Dreaming about driving off into the sunset? Travel writer Lee Atkinson spent the best part of a year doing a lap of mainland Australia.
Here are her top eight tips on what you need to think about before hitting the road, from how long you’ll need to whether you need a 4WD.
Plan where to go when
As a broad rule of thumb if it’s summer, head south; if it’s winter, head north to the tropics, or aim for the red centre where days will be warm and nights can be very cold, but at least there won’t be any flies.
The wet season can make travel tricky anywhere north of the Tropic of Capricorn between November and May.
Decide how long your trip will take
You could spend a lifetime and still not see all of Australia but if you want to do a lap, allow at least three months, a year if you don’t want to rush.
On the other hand, you’d be amazed at how far you can go in just four weeks and you can drive Australia’s longest shortcut – the Outback Way from Perth to Cairns via Uluru and Alice Springs – in less than a fortnight.
Choose what to drive
You don’t need a 4WD to drive around Australia, but an SUV or something with low-range gearing will mean you can get to more of the most beautiful bits, because the wildest places are almost always at the end of dirt roads.
Whatever you drive, make sure it’s had a service before you leave home.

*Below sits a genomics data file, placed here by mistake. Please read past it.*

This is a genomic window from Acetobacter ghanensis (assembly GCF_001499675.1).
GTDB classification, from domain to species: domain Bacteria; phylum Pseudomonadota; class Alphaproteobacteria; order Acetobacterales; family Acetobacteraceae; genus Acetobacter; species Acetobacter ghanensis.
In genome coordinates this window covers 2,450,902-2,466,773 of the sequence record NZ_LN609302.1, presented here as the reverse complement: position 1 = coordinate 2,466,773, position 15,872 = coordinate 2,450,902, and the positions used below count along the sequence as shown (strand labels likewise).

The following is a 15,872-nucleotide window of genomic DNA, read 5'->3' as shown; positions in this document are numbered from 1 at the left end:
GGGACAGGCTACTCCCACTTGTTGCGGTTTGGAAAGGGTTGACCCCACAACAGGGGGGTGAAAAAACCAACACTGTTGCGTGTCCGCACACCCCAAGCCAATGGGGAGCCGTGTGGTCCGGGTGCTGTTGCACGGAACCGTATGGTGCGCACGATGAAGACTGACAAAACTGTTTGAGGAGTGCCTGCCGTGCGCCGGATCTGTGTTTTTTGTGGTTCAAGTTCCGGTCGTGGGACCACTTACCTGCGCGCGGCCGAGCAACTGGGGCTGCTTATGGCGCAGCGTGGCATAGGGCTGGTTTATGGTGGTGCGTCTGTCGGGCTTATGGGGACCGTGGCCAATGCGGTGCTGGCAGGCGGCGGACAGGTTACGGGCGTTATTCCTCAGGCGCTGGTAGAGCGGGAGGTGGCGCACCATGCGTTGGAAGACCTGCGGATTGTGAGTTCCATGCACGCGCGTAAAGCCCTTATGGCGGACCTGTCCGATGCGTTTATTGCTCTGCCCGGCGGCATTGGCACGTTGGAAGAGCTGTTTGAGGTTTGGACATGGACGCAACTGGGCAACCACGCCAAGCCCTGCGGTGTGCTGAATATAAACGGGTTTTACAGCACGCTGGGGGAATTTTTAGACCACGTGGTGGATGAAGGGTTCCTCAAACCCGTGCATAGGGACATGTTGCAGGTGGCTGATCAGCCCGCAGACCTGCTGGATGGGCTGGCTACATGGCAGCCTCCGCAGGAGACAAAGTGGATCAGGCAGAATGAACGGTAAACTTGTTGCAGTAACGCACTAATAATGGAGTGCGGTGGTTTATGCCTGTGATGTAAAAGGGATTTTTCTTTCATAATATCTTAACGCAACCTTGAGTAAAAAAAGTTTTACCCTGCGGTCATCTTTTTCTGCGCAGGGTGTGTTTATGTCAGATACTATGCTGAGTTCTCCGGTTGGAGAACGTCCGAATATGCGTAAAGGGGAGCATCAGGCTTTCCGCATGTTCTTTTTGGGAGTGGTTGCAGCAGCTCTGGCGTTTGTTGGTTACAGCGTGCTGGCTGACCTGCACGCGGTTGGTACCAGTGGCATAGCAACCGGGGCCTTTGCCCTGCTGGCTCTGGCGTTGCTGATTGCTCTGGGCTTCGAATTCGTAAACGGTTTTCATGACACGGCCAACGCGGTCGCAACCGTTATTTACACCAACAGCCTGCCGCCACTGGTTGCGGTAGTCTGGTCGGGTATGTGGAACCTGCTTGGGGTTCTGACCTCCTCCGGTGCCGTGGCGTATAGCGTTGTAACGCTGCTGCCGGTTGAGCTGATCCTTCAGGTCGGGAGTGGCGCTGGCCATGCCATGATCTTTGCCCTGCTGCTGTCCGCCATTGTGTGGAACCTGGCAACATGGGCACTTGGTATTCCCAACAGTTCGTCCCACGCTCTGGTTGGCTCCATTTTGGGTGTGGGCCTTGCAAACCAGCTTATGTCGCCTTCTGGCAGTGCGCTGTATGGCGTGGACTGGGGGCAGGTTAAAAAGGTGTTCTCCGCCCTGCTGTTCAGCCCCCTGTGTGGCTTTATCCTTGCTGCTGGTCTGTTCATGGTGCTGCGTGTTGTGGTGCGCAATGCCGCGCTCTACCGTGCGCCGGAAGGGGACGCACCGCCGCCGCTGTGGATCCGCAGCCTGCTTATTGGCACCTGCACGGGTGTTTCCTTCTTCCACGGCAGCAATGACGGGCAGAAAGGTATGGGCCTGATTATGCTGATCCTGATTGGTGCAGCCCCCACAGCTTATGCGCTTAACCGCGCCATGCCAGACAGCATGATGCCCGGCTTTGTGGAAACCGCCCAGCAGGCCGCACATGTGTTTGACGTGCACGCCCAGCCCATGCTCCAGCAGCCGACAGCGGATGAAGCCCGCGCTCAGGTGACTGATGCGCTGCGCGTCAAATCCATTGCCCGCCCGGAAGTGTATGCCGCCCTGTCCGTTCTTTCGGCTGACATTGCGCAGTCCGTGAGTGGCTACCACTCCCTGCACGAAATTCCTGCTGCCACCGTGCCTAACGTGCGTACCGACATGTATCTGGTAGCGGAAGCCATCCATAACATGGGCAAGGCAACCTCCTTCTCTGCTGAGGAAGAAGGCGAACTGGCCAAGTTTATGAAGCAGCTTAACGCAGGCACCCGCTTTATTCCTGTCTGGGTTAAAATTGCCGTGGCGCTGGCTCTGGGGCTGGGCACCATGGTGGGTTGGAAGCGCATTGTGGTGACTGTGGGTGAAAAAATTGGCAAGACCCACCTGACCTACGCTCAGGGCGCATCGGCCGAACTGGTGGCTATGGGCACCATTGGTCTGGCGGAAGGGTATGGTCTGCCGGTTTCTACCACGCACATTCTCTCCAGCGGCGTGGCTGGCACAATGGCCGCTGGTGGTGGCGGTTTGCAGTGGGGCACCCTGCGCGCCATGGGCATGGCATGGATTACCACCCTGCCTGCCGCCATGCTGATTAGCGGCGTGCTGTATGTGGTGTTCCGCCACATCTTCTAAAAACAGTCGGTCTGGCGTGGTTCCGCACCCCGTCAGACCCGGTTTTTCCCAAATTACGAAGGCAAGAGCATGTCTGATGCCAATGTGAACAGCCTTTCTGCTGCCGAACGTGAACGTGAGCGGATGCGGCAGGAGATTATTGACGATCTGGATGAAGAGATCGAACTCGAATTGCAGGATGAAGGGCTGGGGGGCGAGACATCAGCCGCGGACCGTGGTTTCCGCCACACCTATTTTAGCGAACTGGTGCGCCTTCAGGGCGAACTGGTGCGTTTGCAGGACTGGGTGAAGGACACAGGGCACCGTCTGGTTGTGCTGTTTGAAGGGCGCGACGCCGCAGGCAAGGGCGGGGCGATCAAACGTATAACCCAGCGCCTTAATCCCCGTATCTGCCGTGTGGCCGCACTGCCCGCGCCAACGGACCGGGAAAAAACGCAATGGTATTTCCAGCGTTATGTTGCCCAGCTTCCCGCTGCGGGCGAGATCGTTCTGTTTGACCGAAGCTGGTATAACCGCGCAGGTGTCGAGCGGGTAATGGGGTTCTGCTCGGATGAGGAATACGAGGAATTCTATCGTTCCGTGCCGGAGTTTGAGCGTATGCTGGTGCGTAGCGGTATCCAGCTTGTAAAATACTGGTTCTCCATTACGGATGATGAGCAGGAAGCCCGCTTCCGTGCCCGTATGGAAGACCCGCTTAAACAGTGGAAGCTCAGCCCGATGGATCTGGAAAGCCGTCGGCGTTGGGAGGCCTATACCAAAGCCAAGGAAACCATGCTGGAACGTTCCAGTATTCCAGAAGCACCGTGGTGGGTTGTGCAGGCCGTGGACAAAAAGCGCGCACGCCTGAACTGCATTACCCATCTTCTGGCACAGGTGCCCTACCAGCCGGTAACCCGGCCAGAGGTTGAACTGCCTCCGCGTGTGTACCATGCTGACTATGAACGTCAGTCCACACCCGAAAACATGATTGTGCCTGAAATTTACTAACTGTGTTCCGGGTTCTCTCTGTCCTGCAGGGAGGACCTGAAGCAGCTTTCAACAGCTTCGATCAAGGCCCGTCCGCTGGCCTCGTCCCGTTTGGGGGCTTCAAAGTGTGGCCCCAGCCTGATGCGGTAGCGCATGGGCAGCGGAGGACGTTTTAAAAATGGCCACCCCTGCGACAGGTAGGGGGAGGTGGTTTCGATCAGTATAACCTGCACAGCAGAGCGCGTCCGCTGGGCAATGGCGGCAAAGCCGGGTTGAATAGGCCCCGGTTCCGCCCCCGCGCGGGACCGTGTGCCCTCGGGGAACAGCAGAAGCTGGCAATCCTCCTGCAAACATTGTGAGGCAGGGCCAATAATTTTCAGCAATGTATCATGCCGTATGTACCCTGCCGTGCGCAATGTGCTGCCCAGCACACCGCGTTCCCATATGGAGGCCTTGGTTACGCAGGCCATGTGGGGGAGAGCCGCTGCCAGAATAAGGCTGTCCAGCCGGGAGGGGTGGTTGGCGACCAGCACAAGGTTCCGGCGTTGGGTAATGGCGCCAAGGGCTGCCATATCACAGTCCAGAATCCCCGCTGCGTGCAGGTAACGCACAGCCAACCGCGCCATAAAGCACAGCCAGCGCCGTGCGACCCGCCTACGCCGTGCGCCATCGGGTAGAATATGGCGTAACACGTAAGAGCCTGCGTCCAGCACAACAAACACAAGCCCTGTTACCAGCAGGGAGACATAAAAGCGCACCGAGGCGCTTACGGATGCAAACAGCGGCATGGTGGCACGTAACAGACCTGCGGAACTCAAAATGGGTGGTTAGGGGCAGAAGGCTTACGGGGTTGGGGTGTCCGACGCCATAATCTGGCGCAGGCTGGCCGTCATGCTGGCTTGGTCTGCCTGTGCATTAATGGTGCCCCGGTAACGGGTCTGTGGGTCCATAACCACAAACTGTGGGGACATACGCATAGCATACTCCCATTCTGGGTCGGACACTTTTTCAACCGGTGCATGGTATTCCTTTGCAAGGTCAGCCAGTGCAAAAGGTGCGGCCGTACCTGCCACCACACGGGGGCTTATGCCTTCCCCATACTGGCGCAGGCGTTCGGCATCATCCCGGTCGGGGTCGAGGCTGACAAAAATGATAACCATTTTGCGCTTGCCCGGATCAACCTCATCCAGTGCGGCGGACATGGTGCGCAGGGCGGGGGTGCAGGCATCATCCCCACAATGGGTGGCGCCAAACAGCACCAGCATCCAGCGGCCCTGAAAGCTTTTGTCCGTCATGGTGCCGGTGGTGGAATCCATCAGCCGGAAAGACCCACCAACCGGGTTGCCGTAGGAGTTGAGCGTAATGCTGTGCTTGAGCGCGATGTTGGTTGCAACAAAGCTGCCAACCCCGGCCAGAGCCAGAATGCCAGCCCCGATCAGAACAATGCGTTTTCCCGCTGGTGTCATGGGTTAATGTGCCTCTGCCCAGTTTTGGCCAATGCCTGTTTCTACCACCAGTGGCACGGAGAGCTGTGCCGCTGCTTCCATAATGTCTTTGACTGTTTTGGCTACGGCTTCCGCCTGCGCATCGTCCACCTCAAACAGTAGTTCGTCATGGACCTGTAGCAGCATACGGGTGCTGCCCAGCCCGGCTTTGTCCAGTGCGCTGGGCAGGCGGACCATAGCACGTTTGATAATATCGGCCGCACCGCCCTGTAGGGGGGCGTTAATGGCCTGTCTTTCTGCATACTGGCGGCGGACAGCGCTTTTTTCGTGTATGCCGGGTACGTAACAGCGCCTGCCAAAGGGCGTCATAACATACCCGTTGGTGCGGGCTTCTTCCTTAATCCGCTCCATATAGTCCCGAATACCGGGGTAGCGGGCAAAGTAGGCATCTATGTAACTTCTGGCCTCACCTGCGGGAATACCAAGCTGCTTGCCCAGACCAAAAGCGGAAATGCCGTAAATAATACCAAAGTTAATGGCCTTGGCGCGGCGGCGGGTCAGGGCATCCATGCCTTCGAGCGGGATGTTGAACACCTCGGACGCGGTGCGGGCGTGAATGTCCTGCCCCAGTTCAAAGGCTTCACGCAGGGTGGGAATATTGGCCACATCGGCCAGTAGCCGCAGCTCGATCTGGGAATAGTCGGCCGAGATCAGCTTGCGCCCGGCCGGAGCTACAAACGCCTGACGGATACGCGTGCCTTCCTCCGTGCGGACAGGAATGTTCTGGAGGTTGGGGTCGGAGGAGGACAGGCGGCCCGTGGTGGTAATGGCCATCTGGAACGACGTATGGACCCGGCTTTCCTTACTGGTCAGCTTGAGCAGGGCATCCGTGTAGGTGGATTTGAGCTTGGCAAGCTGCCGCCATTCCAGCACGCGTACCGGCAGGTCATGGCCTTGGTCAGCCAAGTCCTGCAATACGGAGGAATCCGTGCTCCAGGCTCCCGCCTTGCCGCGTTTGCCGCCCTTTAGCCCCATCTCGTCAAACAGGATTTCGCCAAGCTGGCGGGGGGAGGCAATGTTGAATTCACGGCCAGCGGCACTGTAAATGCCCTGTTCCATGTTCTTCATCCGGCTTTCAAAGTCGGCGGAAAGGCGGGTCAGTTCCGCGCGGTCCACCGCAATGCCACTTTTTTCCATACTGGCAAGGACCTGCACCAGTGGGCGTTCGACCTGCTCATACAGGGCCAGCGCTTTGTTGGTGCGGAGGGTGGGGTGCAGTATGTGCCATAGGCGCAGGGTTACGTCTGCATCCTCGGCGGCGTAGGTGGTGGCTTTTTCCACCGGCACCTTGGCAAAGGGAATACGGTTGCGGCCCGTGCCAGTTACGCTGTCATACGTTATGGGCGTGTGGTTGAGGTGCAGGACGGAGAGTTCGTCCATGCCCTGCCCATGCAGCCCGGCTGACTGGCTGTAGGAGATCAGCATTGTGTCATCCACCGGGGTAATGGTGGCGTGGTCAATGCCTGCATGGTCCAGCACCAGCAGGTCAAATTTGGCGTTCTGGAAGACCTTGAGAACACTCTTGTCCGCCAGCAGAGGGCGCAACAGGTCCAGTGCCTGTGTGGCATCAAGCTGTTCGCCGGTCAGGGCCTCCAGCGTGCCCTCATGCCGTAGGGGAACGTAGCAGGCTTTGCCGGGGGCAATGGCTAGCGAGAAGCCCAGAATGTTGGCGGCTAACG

To tow or not to tow?
If you’re planning to spend most of your time on main roads and want to stay in towns and caravan parks, a motorhome, caravan, or even a hired campervan is a great option.
If you’re planning a short trip for a couple of weeks then it’s probably not worth investing in a van or RV – there are plenty of motels in most towns and pubs usually have great-value rooms if you don’t mind having to use a bathroom down the hall.
And try Airbnb, you’ll find them everywhere these days.
But if your idea of a good time is taking the roads less travelled and getting out into national parks and wild places, an off-road camper trailer or a tent is a better choice.
Pack essential gear
Never travel without a first-aid kit and a fire extinguisher and always carry extra drinking water, even if you don’t intend leaving Highway 1.
A spare tyre in ready-to-go condition is another must have – if you have the room, a spare spare is even better.
And don’t even think about leaving home without an up-to-date road service membership with your state auto club.
Decide what to do with the dog
Many caravan parks – and even some motels – will accept well-behaved pets on a leash, but always check before you book rather than on arrival.
Pets are not allowed in national parks, even if you’re only having a picnic, so travelling with a dog will restrict your camping options to state forests.
Upgrade your phone
Even on main roads mobile phone coverage is non-existent outside of town limits and, when you do have a signal, chances are it will be Telstra’s – most other networks don’t work outside of capital cities.
Map it out
Getting lost and ending up somewhere unexpected can be fun – sometimes – but more often than not, you’ll just end up screaming at each other.
Don’t rely on the mapping app on your phone – invest in a good GPS.
We used Hema Navigator, which features off-road tracks and out of the way camping spots as well as major highways.
Lee Atkinson’s latest book, Explore Australia by Camper Trailer, is published by Hardie Grant Travel. RRP $39.99.
(Main photo: Lee Atkinson)